When was the last time you played? Think back to real, unbridled playtime—not brain-training games or puzzles on your iPhone, but the kind of fun that requires you to use both your hands and your imagination.
As adults, we often forget the joy of play. It seems like an unproductive activity that doesn’t quite fit into our busy routine of efficiency-oriented tasks—something to be relegated to the world of children. The truth, however, is that there is no age limit on play. The act has been proven to be associated with brain stimulation and stress relief at all stages of life, including in fully-grown adults.
If there is any company that stands firmly behind the power of creative play, it is the LEGO Group, known universally for their interlocking brick toys that can be put together in all sorts of shapes and forms. For the Mother’s Day edition of Vogue Salon and in partnership with the LEGO Group, we invited a small group of mothers in Singapore to come together for a discussion on the lost art of play.
“Putting LEGO bricks together has been proven to have a calming effects on our minds”
Hosted at Trehaus, a modern co-lifestyle space for families with an integrated preschool and childcare, the session was moderated by Vogue Singapore’s deputy editor and mum-of-two Amelia Chia. Chia, alongside guest speakers regional brand director of the LEGO Group Uma Ramanan, and educator and co-founder of Trehaus Elizabeth Wu, led conversations about the role that play has in learning, familial bonding and bettering our lives. Here, see all the highlights from the session, alongside the new LEGO Botanical collection, which was unveiled at Vogue Salon.
Changing conceptions of learning in Asia
“Coming from Singapore, I grew up in an environment where learning only happened in a classroom. Paying attention while your teacher was talking was learning, and anything else wasn’t,” says Chia, whose three-year-old daughter attends preschool at Trehaus. She adds: “Now that play-based learning has come into focus—especially for my daughter who was born in Australia and exposed to schools there—I find the idea very interesting, and quite different from rote learning. One of the reasons we wanted to go with Trehaus is because of their focus on play-based learning.”
“We’ve gotten used to only thinking about learning in terms of milestones. But children are not like us. They play first and foremost because of the joy it brings—it’s something they fundamentally need,” shares Wu. “I think we can change the world by changing the education landscape. To me, play-based learning is contextualised learning. Everything a child does during play is fun, but it also has meaning and purpose.”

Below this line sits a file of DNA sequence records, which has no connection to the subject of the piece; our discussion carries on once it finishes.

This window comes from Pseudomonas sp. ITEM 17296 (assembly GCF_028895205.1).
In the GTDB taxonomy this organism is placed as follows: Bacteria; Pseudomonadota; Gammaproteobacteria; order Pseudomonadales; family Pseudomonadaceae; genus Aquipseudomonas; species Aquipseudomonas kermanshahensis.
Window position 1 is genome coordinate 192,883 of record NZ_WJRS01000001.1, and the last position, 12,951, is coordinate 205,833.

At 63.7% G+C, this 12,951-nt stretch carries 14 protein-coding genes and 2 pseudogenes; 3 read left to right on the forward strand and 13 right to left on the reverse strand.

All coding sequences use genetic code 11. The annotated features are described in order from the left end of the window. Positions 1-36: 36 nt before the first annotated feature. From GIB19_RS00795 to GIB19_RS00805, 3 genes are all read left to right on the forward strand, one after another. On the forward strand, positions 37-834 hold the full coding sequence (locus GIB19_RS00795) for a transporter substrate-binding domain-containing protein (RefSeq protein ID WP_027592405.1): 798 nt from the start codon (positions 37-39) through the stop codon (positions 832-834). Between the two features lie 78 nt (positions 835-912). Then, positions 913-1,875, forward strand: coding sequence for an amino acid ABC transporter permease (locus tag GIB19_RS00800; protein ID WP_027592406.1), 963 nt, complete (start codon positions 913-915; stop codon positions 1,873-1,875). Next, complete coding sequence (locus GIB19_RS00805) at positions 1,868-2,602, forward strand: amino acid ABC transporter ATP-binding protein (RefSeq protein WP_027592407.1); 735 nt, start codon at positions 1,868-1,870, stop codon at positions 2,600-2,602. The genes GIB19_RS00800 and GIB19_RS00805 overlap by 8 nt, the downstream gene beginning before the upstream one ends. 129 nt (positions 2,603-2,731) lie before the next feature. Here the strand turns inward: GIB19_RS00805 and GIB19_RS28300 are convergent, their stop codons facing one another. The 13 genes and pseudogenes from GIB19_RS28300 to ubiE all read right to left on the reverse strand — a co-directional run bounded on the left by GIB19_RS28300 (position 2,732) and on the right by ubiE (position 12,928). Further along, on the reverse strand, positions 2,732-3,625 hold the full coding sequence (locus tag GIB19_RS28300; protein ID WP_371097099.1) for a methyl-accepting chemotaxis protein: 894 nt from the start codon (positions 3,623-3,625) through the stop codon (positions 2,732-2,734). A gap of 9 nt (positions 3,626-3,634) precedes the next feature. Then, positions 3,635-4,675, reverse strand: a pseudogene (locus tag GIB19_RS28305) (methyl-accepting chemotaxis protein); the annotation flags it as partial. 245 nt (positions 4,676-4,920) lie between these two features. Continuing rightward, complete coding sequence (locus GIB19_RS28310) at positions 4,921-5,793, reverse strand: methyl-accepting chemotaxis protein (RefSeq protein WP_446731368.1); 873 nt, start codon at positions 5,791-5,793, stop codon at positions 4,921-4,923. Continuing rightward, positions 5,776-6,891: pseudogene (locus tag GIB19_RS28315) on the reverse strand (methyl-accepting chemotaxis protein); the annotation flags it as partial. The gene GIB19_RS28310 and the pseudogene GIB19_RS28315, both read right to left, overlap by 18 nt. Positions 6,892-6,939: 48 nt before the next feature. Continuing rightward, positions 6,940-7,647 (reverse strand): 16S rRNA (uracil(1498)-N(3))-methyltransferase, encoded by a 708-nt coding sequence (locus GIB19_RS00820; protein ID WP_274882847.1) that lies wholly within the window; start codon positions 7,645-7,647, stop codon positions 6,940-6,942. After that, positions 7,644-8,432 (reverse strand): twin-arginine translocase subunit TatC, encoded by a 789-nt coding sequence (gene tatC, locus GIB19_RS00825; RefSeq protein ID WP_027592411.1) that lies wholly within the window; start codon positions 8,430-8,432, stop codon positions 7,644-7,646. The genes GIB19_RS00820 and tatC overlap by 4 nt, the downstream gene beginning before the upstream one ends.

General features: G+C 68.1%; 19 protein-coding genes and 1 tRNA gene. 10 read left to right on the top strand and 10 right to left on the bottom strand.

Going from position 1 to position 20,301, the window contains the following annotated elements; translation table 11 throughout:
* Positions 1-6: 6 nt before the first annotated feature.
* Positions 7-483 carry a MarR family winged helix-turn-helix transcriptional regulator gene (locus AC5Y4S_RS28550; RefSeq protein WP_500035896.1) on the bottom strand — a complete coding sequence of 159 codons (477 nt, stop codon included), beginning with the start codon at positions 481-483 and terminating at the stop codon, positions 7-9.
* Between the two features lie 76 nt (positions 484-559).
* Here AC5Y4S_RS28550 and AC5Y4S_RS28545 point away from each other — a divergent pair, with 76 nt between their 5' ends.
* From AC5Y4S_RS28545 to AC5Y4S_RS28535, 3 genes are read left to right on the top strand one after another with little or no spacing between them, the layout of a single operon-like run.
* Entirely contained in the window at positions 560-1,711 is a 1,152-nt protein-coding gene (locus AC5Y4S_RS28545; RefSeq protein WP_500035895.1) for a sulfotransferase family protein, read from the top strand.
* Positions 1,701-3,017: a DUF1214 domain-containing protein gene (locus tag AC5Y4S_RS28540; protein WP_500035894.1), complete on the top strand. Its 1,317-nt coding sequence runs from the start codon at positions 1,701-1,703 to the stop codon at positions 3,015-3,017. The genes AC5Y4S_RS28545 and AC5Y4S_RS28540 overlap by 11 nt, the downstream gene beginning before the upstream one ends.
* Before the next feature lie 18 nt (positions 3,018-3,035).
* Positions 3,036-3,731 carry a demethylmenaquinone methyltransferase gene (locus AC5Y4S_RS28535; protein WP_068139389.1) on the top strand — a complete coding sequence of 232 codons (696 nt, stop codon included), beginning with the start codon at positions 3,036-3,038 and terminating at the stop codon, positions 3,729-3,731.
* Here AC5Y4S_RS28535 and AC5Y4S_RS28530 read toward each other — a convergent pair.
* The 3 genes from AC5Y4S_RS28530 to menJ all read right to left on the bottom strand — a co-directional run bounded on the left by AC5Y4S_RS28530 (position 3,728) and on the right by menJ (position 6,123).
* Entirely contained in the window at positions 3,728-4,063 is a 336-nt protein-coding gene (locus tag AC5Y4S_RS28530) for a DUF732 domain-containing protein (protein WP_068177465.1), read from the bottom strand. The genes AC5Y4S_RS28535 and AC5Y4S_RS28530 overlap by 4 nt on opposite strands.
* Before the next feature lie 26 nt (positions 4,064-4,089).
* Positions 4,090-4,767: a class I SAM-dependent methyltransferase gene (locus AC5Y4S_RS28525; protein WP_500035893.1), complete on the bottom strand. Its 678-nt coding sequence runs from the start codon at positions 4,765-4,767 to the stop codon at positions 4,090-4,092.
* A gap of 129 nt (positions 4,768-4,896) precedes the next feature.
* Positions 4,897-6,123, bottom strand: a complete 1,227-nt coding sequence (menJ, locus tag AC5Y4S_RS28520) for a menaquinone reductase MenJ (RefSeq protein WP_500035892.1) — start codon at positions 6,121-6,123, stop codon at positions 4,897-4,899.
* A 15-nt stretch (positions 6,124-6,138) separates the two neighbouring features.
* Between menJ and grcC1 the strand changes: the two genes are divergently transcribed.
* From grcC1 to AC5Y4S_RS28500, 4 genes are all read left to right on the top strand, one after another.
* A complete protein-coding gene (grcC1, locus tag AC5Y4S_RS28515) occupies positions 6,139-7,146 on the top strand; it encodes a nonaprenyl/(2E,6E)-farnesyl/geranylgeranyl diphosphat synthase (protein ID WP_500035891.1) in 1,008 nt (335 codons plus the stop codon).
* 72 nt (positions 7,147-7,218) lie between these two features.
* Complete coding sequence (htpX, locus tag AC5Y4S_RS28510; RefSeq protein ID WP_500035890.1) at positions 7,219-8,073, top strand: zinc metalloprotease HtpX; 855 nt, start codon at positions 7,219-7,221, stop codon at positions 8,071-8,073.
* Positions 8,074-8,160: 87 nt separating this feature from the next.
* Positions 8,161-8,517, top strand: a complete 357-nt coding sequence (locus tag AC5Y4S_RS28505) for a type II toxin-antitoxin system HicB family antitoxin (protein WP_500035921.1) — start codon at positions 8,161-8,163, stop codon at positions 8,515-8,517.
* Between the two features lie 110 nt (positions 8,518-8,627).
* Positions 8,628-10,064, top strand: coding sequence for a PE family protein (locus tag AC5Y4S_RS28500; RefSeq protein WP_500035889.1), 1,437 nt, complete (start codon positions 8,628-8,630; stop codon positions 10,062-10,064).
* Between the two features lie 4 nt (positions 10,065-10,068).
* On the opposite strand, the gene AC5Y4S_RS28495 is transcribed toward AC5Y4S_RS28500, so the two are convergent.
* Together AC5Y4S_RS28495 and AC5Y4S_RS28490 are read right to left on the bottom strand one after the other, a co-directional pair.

The advantages of play-based learning
“For children especially, there are so many things that you pick up from play—it is really the foundation for lifelong learning,” says Ramanan. “In the research we have done at the LEGO Foundation, we found that play benefits children in five key ways. Firstly, physical play like balancing blocks builds fine motor skills. Playing in a group allows children to also gain social skills by learning to work together, listen to others and even negotiate. Ultimately, this cultivates empathy. Play also allows children to experience a range of different emotions like joy when they win but frustration when things don’t go to plan. It’s exactly the practice they need to be level-headed in a crisis.”
Ramanan adds: “Play aids children in their cognitive development by giving them an incentive to develop complex reasoning skills, memory, and concentration—much more effectively than being told to sit still and memorise facts. Finally, creative play puts children in charge of exploring ideas, relationships, spaces and problems. It sparks confidence and builds their natural curiosity.”
How playtime benefits adults
Ramanan notes that play provides a meaningful way for busy adults to unwind while spending time with their children, as playing together promotes familial bonding. “Play is also a great mood-booster, whatever your age. Putting LEGO bricks together has been proven to have a calming effect on our minds. This hands-on activity helps you relax, shift your focus and gives you a break from the daily grind.”
“It is a creative recharge for adults. In fact, any repetitive activity like clicking LEGO bricks together can help strike the right balance between mental engagement and relaxation, but one of the great things about LEGO play is that there is no risk. You can always just take it apart and start again.”
Discover the LEGO Botanical Collection at LEGO.com